With King Diamond being a huge part of the heavy metal monarchy, it’s understandable that bands are likely to worship his every breath and take influence from the classic sound, but how far is too far? The answer can be found in German heavy metallers Attic. Their debut album The Invocation sounds more like Mercyful Fate than the forefathers themselves and although it may seem flattering and flawless at first, it soon turns into a cringe worthy amount of unoriginality and repetition. If you’re looking for an aural time machine, Attic (who only formed two years ago) will transport you with the eighties fully embraced by every riff and vocalist Meister Cagliostro’s high-pitched shrills.
In an attempt to keep an otherwise aged sound in with the times, Attic cling on to occult themes akin to the likes of In Solitude or Ghost, with cliché song titles from start to finish, such as ‘Join the Coven’ or ‘Satan’s Bride’. Admittedly, there are breaks from the fanboy moments, such as organ-riddled instrumentals ‘The Hidden Grave’ and ‘In The Chapel’ and a closing acoustic track which may help you conclude with some other than term “copycat”.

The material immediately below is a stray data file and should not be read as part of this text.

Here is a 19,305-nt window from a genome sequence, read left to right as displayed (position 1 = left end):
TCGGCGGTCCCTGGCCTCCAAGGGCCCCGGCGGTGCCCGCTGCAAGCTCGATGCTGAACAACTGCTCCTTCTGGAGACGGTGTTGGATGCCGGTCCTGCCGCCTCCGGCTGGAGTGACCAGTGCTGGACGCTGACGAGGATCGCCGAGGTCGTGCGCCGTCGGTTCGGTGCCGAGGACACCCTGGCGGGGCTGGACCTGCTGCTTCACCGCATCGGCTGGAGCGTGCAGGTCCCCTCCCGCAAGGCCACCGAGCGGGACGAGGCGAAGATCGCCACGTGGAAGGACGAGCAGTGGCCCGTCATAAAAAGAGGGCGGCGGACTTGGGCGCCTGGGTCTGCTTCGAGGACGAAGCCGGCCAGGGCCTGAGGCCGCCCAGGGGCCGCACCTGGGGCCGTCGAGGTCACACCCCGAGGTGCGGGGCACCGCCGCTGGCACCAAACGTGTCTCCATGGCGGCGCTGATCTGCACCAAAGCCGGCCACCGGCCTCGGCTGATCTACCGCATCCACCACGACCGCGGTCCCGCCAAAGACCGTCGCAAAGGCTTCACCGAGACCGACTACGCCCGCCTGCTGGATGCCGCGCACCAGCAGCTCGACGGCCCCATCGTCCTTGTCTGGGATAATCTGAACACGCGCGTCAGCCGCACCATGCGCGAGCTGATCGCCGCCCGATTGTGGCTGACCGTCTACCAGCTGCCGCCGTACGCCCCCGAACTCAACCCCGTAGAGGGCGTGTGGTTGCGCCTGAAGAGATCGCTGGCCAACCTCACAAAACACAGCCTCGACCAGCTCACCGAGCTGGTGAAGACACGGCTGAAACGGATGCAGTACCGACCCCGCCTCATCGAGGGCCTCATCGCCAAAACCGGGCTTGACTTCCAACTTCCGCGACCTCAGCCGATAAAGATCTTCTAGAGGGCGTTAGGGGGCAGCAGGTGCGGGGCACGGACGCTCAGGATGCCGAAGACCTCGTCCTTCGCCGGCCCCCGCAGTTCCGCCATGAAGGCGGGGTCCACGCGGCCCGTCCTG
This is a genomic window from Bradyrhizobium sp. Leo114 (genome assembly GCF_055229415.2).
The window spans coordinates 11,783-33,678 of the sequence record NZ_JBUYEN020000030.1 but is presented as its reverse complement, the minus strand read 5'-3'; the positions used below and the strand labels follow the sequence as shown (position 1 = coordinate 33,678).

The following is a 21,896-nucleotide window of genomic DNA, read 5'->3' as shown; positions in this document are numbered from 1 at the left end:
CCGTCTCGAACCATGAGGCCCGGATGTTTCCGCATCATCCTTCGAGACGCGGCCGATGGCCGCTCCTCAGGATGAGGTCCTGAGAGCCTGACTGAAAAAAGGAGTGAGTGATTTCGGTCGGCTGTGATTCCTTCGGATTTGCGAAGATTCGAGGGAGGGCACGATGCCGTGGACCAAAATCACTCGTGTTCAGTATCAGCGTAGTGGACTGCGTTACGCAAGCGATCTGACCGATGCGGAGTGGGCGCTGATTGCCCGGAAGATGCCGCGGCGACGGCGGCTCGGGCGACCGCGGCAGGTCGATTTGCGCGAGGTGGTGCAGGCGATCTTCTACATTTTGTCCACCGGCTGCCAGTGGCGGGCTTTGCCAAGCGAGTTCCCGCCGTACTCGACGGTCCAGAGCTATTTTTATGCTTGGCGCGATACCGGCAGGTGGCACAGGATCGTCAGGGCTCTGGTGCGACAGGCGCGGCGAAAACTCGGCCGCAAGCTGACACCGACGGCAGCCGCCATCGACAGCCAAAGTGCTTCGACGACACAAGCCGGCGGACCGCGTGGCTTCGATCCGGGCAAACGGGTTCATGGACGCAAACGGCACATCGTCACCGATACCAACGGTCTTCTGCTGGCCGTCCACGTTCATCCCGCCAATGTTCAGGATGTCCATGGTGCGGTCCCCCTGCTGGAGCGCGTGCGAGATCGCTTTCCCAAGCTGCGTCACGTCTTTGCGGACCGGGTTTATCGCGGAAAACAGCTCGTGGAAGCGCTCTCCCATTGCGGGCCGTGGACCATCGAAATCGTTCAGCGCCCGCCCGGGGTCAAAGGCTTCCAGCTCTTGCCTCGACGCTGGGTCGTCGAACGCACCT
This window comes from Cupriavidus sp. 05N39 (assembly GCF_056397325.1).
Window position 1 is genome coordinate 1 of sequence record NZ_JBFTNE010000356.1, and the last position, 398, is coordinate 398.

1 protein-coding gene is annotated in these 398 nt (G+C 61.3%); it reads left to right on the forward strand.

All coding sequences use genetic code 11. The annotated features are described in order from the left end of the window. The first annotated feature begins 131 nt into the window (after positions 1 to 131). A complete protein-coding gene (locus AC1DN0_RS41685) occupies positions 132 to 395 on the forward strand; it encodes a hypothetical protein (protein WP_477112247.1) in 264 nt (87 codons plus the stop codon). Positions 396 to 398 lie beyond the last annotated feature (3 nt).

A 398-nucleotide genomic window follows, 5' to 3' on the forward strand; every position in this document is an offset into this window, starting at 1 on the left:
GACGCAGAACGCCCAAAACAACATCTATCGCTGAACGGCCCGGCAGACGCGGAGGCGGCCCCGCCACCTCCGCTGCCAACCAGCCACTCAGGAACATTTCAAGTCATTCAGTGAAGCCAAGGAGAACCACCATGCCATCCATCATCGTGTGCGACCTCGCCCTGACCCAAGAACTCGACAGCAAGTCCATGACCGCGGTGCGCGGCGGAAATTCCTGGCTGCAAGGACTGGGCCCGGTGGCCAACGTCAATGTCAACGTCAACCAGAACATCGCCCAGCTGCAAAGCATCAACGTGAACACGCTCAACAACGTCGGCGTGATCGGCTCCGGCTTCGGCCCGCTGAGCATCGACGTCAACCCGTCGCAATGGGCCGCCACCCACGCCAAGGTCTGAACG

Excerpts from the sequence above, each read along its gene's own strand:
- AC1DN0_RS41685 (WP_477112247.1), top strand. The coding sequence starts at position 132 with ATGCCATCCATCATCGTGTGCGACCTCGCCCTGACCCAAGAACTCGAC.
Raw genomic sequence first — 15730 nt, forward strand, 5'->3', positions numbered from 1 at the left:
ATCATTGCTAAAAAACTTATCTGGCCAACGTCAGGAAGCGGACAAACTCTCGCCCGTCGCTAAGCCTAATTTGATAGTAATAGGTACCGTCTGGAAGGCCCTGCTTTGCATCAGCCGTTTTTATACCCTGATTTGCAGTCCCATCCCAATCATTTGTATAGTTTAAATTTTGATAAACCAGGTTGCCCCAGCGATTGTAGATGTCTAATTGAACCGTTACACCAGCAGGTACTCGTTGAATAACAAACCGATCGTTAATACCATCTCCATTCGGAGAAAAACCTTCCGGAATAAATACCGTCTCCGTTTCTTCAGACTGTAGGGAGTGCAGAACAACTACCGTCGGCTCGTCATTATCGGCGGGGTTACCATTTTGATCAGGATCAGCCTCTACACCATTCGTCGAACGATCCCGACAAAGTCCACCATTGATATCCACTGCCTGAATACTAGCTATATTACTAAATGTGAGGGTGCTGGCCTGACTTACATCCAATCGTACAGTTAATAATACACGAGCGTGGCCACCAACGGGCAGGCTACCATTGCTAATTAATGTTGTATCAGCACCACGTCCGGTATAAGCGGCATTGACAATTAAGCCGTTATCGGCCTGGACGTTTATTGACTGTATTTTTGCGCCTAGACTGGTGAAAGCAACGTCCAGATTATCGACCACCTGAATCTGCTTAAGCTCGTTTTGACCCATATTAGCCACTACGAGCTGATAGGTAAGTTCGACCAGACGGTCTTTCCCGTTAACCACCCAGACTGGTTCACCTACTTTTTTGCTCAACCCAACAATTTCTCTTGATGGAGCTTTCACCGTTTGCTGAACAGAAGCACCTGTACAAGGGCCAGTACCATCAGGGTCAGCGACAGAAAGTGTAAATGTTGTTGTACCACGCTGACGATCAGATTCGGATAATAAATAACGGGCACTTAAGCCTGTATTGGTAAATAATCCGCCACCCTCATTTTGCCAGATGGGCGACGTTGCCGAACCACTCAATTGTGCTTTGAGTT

Every vocal is pitch-perfect whilst the production is crisp with a vintage twist and the leads on certain tracks, particularly the title track, do help to give The Invocation some kudos. There is atmosphere amongst the catchy sections; however it just isn’t enough to keep them standing as their own band, especially when it feels as though certain tracks are dragged out for the hell of it. Whilst the start of the album gallops along at a speedy pace, the end of the album certainly seems to drop and it feels as though the band run out of ideas with simpler compositions on the likes of ‘Evil Inheritance’. If you are currently rocking back and forth due to the delay on any new Mercyful Fate material, then Attic’s debut is a recommended dose of devil worship to keep you sane.
Written for Ghost Cult Magazine #4